Tuesday, August 13, 2013

Catherine by April Lindner

Let me begin by saying that Wuthering Heights  has never been one of my favorite books.  I think it was always just too dark and a little messed up for me.  Even in high school when we are all supposed to be so moody and deep it was too much for me.  I always felt like there were some very strange relationships in the book, especially with Catherine and her brother Hindley.  It could also be the persistent desire for revenge throughout the novel that grated on me.  Whatever it was, I could never say I enjoyed reading it.
That said, I just finished reading Catherine by April Lindner, the author of Jane, another book I recently read and thoroughly enjoyed.  Like Jane , Catherine  is a modern retelling of a classic book, in this case Wuthering Heights .  This novel is told through two perspectives, Catherine's and her daughter Chelsea's, separated by two decades.  Honestly I did not expect to enjoy this book and had initially passed it by with no intention of reading it.  I'm so glad that I changed my mind.  While the themes remain consistent with the original, the updating of the situations make it a fun read.  Catherine falls in love with Hence (Heathcliff) and her brother Quentin (Hindley) hates him and blames him for taking away his father's love.  Catherine and Hence fight and split up.  She later marries someone else and has a daughter. Chelsea (Cathy).  Chelsea grows up believing her mother died, but sets out to find the truth.  This leads her to Hence where she discovers her mother's diary and learns so much about Catherine as a young woman. 
Reading a novel while knowing how it ends is an interesting experience.  In this case, I found myself still hoping it would turn out differently.  I kept wishing for the happy ending that was so elusive in my high school English class.  I commend Ms. Lindner for staying so true to the original story. A lesser writer might be tempted to change the events or add more salacious details and she resisted that.  I am hoping that Ms. Lindner will continue to write either more classic retellings or her own stories.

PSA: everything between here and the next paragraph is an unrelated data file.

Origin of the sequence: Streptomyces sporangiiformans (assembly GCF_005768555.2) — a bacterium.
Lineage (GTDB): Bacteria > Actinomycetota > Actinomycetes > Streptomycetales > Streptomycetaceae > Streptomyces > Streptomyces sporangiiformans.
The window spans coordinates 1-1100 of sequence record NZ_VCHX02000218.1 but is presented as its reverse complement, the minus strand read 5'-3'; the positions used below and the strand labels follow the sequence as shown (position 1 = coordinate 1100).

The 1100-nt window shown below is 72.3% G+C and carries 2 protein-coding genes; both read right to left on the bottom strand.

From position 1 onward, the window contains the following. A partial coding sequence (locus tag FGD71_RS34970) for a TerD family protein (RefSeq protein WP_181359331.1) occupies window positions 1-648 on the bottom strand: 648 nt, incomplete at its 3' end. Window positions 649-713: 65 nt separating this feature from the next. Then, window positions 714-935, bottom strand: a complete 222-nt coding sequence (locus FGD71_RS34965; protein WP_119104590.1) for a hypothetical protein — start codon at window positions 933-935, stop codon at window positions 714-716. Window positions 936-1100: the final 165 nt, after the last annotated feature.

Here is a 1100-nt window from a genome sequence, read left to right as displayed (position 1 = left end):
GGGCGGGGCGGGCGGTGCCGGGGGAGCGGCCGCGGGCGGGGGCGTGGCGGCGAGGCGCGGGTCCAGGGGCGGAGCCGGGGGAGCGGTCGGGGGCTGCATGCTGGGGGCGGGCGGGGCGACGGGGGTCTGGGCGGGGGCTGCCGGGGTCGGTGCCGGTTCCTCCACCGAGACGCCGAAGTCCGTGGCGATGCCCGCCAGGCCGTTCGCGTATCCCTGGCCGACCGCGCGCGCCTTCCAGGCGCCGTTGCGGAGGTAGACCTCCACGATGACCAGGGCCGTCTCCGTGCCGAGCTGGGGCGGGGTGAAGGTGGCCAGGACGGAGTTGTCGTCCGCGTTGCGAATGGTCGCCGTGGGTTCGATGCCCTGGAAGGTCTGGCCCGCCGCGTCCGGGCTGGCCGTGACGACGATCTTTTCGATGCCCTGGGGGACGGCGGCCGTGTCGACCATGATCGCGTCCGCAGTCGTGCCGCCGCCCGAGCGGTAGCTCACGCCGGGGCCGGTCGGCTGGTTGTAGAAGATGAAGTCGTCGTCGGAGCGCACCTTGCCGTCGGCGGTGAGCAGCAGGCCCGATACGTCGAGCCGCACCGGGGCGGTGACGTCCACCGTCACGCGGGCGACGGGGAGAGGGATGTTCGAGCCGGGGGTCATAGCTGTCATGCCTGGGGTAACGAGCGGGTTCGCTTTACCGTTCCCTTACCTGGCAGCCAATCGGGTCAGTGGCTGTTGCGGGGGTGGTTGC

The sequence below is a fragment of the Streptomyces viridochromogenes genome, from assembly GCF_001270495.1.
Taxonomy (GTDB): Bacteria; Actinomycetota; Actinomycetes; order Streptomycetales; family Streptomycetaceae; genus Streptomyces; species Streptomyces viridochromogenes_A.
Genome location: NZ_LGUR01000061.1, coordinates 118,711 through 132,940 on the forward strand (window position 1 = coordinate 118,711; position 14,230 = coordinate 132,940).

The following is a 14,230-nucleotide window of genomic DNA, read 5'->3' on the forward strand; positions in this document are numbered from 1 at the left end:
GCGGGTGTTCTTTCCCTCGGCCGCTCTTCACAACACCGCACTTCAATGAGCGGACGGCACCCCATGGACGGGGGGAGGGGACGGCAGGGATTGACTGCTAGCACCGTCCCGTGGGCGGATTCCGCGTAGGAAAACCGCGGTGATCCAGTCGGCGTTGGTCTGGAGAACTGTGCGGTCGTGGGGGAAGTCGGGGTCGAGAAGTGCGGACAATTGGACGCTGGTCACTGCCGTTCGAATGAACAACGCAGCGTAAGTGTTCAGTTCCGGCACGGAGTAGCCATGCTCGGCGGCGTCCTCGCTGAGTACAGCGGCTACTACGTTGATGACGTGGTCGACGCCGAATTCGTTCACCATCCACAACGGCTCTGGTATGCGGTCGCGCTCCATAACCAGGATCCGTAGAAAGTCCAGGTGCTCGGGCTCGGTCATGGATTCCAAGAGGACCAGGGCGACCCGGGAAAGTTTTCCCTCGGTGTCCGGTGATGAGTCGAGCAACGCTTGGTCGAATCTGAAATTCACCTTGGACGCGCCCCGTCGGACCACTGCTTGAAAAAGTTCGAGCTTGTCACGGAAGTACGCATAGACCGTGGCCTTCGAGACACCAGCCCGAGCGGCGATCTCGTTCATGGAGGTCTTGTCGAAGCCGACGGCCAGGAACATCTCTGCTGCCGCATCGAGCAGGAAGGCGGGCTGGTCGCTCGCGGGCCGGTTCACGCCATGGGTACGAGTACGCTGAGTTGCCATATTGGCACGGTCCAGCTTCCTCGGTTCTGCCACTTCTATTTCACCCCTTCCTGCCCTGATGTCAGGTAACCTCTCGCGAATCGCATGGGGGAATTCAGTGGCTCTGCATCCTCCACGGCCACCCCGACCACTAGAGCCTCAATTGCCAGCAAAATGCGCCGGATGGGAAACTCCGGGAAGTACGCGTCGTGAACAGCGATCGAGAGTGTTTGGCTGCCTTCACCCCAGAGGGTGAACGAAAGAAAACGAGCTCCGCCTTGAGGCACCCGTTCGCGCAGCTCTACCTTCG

So how do you feel about the classics being retooled?

Thursday, August 1, 2013

One Mississippi by Mark Childress

Have you ever gotten to the end of a book and thought to yourself, "That was messed up"?  That was pretty much how it went for me today.  At first, I was really enjoying One Mississippi by Mark Childress, our book club selection for August.  The book begins as a kind of coming of age novel about a sixteen-year-old boy, Daniel, who has just moved to Minor, Mississippi, from Indiana.  He has to make new friends and adjust to the culture of the deep south that is so new to him. 
Daniel begins school and feels lucky to have found a new friend.  "All you need is one friend who makes you laugh, who laughs at the same  things you do.  Almost at once I knew Tim Cousins would be my friend....He enjoyed making fun of everything as much as I did.  Right there on the first day of school, we formed a team, just the two of us." 
I was less than 100 pages into the novel when I started having an unsettled feeling and it continued throughout most of the book.  Something bad happens and the way the boys handle it worries me.  One wants to tell the truth, one wants to pin the blame on someone else entirely.  I just knew something bad was going to happen and I just kept waiting for it like waiting for the other shoe to drop.  As the story progresses, more and more anxiety just piled onto the heap, finally peaking with a huge disaster.  I won't give away more than that, but I will say that once I saw what was coming the sense of foreboding was almost unbearable. 
On the front cover of my copy of this book is a recommendation from renowned author Stephen King.  He says, "Funniest novel I have read in ten years!"  Really?  This was the funniest novel he has read in ten years?  I will admit that I have never read any Stephen King because his genre doesn't appeal to me at all.  I have no interest in reading horror novels.  Perhaps our distinct differences in taste account for him thinking this novel was funny and me thinking it was a tragedy.  I know I laughed at parts of the book, but once I got to the end and noticed King's quote on the front of the book, I suddenly couldn't remember any of the funny parts.  To me it just felt disturbing.  Maybe I worry too much.  Maybe the humor was just too dark for me. 
Have you read One Mississippi?  What did you think?